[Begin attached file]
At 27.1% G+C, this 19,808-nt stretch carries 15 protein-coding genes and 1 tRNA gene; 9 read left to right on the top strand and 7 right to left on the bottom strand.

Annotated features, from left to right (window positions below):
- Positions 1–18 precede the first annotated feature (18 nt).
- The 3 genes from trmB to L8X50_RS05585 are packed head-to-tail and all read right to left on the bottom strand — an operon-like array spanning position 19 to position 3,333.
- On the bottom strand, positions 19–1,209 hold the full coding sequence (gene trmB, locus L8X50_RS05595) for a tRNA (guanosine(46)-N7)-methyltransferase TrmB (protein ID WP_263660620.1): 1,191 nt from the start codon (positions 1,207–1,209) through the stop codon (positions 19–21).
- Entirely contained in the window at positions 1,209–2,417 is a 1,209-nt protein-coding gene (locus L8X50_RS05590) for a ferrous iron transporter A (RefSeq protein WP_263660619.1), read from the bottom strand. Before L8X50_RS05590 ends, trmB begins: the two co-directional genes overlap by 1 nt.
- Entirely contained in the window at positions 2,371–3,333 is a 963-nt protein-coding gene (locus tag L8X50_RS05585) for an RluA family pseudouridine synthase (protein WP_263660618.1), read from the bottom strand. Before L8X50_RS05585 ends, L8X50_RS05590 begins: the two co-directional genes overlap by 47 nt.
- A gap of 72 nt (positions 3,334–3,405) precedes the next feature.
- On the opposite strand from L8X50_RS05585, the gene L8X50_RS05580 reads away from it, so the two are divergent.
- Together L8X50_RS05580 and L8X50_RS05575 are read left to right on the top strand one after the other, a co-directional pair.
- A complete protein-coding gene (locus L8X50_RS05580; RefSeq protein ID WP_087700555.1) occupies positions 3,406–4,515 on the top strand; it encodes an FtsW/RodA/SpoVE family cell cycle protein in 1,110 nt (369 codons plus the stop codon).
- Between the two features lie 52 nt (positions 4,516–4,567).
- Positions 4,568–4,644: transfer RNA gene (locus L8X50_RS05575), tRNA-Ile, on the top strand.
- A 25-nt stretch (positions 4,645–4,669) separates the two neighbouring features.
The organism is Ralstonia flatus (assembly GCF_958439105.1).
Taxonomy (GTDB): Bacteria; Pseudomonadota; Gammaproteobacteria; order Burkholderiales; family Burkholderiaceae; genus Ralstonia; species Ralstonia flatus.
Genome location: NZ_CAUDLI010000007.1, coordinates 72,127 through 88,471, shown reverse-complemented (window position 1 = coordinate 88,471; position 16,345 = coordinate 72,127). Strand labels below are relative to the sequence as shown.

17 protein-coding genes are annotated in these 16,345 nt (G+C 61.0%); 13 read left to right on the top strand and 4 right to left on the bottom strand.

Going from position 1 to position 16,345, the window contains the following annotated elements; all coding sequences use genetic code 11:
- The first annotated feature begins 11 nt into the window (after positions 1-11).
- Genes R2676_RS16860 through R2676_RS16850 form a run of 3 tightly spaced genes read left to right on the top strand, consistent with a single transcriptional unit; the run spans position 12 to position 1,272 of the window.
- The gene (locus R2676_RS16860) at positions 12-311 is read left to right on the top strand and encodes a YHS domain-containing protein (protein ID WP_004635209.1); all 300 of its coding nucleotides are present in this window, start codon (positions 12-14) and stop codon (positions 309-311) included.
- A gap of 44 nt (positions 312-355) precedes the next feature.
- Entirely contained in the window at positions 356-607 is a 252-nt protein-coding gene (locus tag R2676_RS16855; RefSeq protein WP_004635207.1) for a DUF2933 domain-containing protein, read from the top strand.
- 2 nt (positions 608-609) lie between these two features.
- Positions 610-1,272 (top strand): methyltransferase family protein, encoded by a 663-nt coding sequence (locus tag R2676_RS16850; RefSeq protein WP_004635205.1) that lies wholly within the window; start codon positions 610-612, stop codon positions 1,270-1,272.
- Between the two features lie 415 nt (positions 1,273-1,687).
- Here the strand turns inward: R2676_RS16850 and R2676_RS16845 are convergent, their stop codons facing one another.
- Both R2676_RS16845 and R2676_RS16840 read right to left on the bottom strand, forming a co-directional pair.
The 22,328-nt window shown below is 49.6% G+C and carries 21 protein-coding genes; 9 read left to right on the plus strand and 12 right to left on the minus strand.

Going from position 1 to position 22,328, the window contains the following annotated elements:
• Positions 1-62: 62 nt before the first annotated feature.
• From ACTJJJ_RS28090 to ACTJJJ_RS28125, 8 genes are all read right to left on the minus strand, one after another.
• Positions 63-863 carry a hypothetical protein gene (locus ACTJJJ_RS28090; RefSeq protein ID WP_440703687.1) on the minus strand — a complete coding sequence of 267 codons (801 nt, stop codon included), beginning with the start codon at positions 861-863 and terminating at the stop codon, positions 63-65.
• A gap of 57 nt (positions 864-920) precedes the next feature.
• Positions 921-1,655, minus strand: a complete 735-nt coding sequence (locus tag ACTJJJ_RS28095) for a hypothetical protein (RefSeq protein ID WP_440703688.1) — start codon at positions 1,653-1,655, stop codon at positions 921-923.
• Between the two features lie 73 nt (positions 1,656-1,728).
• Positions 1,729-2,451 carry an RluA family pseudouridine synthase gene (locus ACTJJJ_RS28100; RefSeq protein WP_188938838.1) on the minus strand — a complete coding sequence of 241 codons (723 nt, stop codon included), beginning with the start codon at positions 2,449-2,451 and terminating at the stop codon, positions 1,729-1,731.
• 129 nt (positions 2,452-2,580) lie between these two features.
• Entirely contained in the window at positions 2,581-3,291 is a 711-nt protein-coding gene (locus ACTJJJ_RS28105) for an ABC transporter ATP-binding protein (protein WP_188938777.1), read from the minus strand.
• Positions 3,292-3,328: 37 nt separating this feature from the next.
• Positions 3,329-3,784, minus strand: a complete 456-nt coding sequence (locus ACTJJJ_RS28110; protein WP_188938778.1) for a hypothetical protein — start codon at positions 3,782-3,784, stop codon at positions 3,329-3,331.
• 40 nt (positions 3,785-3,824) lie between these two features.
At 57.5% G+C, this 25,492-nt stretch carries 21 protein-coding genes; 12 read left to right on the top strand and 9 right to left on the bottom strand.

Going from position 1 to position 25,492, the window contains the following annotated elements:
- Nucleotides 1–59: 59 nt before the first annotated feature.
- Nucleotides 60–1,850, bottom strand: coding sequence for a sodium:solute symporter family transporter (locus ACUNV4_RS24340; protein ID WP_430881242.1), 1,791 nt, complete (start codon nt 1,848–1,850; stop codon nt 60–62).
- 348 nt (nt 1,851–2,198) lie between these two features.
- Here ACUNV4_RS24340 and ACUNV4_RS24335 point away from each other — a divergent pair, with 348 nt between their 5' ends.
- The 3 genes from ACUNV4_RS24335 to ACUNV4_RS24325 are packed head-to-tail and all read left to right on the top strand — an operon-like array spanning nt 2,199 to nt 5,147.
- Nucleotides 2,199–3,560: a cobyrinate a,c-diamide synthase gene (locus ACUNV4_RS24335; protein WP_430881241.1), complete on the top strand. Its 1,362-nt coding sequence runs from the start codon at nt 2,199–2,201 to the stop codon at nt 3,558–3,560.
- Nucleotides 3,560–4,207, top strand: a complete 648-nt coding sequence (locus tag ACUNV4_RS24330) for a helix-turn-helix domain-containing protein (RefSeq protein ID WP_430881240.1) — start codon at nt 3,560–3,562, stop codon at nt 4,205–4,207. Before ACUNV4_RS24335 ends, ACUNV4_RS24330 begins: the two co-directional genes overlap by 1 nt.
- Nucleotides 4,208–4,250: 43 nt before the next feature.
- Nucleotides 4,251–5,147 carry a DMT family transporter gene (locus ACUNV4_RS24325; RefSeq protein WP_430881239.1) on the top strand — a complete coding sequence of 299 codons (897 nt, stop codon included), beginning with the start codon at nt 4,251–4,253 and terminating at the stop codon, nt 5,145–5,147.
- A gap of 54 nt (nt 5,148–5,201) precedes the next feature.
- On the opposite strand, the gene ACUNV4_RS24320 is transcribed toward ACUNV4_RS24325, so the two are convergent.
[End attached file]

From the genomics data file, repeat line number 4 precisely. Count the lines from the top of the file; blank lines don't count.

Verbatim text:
- The 3 genes from trmB to L8X50_RS05585 are packed head-to-tail and all read right to left on the bottom strand — an operon-like array spanning position 19 to position 3,333.